Foxwoods Resort Casino, based in the Mashantucket Pequot Tribal Nation within the US state of Connecticut, is among the six international IR operators that are mulling a bid to partner with Tomakomai city, Hokkaido, to build an IR.
Leading this exploration had been Felix Rappaport, president, and CEO of Foxwoods, but when he suddenly and unexpectedly died in June, the company suffered a major blow and its campaign temporarily lost its direction.
In Connecticut, it was Chairman Rodney Butler who stepped in as interim president and CEO. In Japan, Mike Tanji, chairman of Gaming Capital Management, informally handled the company’s local interests while it sorted out its management decisions at home.
Asia Gaming Brief recently sat down with Tanji to discuss Foxwoods’ interest in Japan and the likely direction of its future efforts.
It was Tanji who gave Foxwoods’ recent public presentation in Tomakomai, but among the decisions which are pending is the exact contractual relationship that Gaming Capital Management will have with Foxwoods going forward—whether it will become the direct agent of Foxwoods or will continue to act in an informal advisory position.
At any rate, Tanji suggests that Foxwoods will likely establish a small physical presence within Japan in the near future.
Foxwoods will only have an interest in a smaller, regional IR, and Tomakomai, in particular, is very much the location at the top of their list. Tanji feels that this is the best match because “Tomakomai is quite close to Connecticut in terms of environment,” meaning both the natural environment as well the local political structure.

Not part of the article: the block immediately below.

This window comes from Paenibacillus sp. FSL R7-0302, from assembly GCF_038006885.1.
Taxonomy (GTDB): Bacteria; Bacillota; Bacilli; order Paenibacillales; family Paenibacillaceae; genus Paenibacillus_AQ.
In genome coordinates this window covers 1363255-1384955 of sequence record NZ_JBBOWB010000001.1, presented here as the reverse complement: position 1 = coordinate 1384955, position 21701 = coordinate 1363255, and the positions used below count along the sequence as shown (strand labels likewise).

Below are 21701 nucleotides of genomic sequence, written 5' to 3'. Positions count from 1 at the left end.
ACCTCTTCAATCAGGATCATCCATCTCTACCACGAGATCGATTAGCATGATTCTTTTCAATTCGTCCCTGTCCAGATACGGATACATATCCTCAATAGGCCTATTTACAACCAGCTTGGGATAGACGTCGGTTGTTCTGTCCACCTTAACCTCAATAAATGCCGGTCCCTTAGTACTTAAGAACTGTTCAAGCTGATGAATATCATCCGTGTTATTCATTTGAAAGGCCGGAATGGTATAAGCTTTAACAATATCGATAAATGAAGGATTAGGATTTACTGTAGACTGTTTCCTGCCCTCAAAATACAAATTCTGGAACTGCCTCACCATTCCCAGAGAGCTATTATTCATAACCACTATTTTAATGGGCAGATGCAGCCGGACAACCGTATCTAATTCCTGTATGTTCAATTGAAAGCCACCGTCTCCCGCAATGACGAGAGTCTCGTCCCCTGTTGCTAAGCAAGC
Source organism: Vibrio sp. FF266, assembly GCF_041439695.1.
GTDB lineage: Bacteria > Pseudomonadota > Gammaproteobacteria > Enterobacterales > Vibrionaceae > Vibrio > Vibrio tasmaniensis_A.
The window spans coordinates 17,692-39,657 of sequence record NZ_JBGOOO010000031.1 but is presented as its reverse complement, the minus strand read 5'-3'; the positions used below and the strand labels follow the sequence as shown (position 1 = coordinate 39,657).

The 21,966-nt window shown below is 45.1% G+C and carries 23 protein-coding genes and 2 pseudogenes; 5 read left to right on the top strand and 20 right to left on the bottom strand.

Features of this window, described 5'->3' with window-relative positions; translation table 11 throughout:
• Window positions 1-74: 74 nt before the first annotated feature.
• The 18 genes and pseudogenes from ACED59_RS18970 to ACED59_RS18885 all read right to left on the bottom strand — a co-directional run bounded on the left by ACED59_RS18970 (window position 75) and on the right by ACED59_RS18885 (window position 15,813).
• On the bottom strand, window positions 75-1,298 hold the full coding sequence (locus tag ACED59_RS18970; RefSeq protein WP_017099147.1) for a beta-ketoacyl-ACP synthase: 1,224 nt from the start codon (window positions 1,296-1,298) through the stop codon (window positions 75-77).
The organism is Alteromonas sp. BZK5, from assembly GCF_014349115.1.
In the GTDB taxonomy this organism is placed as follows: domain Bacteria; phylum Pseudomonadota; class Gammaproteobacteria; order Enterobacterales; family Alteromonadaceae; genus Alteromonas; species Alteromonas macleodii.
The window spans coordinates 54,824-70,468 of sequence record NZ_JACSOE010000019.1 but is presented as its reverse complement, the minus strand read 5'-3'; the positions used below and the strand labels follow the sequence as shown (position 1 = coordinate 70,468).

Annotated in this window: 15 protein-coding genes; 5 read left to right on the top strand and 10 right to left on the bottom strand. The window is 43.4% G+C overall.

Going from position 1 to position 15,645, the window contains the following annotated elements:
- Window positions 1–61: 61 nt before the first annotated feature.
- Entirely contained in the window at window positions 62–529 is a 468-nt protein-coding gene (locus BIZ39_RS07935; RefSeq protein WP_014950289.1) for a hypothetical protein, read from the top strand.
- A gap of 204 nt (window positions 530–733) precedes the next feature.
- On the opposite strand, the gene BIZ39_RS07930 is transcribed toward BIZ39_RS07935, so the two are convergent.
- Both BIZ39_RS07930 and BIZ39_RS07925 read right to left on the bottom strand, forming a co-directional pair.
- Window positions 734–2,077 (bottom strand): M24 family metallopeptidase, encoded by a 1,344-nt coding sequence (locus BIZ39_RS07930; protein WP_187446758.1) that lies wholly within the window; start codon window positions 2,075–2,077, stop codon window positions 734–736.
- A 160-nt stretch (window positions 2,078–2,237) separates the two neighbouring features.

Tanji also feels that Foxwoods—as a major destination resort in a rural location—very much fits what the Japanese central government has in mind when it thinks about licensing IRs as a means to developing regional economies and triggering the creation of a more diverse society.
Tanji clearly acknowledges, however, that Tomakomai is far from a sure thing. He believes that it is indeed possible that opposition parties could capture either the governor’s post (if Harumi Takahashi chooses not to run for reelection) or the Hokkaido Prefectural Assembly in next spring’s elections, and this could result in Hokkaido suddenly dropping out of the IR race.
He also has some concerns about the specific requirements that the central government may impose as it fleshes out the details of the IR Implementation Act.
Aside from Tomakomai, Foxwoods has also been in communication with the Nagasaki prefectural officials, though this seems a less ideal fit with the kind of operation that Foxwoods already runs in Connecticut.
For now, Foxwoods is keeping an eye on how things develop in Japan, and if they like what they’re seeing, a serious bid—most likely in Tomakomai—may be forthcoming next year.